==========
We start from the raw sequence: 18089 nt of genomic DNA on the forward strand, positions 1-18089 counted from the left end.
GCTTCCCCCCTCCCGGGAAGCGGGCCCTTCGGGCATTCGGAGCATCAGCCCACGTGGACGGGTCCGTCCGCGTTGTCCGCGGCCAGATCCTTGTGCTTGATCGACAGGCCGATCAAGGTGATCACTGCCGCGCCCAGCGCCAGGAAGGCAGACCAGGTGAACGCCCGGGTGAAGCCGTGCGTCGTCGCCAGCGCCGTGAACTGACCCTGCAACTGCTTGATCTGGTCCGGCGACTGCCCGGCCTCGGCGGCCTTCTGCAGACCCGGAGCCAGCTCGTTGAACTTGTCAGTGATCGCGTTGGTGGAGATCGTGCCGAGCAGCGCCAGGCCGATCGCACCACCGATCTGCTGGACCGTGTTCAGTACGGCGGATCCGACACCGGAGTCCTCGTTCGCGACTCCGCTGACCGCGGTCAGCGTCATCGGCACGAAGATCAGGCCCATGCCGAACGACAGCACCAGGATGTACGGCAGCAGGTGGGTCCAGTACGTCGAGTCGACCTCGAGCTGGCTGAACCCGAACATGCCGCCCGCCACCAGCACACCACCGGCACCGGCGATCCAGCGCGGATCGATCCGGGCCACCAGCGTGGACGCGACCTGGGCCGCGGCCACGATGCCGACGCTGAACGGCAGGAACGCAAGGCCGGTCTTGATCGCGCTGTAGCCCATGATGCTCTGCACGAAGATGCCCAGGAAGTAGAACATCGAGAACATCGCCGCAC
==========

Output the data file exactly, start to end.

We start from the raw sequence: 18089 nt of genomic DNA on the forward strand, positions 1-18089 counted from the left end.
GCTTCCCCCCTCCCGGGAAGCGGGCCCTTCGGGCATTCGGAGCATCAGCCCACGTGGACGGGTCCGTCCGCGTTGTCCGCGGCCAGATCCTTGTGCTTGATCGACAGGCCGATCAAGGTGATCACTGCCGCGCCCAGCGCCAGGAAGGCAGACCAGGTGAACGCCCGGGTGAAGCCGTGCGTCGTCGCCAGCGCCGTGAACTGACCCTGCAACTGCTTGATCTGGTCCGGCGACTGCCCGGCCTCGGCGGCCTTCTGCAGACCCGGAGCCAGCTCGTTGAACTTGTCAGTGATCGCGTTGGTGGAGATCGTGCCGAGCAGCGCCAGGCCGATCGCACCACCGATCTGCTGGACCGTGTTCAGTACGGCGGATCCGACACCGGAGTCCTCGTTCGCGACTCCGCTGACCGCGGTCAGCGTCATCGGCACGAAGATCAGGCCCATGCCGAACGACAGCACCAGGATGTACGGCAGCAGGTGGGTCCAGTACGTCGAGTCGACCTCGAGCTGGCTGAACCCGAACATGCCGCCCGCCACCAGCACACCACCGGCACCGGCGATCCAGCGCGGATCGATCCGGGCCACCAGCGTGGACGCGACCTGGGCCGCGGCCACGATGCCGACGCTGAACGGCAGGAACGCAAGGCCGGTCTTGATCGCGCTGTAGCCCATGATGCTCTGCACGAAGATGCCCAGGAAGTAGAACATCGAGAACATCGCCGCAC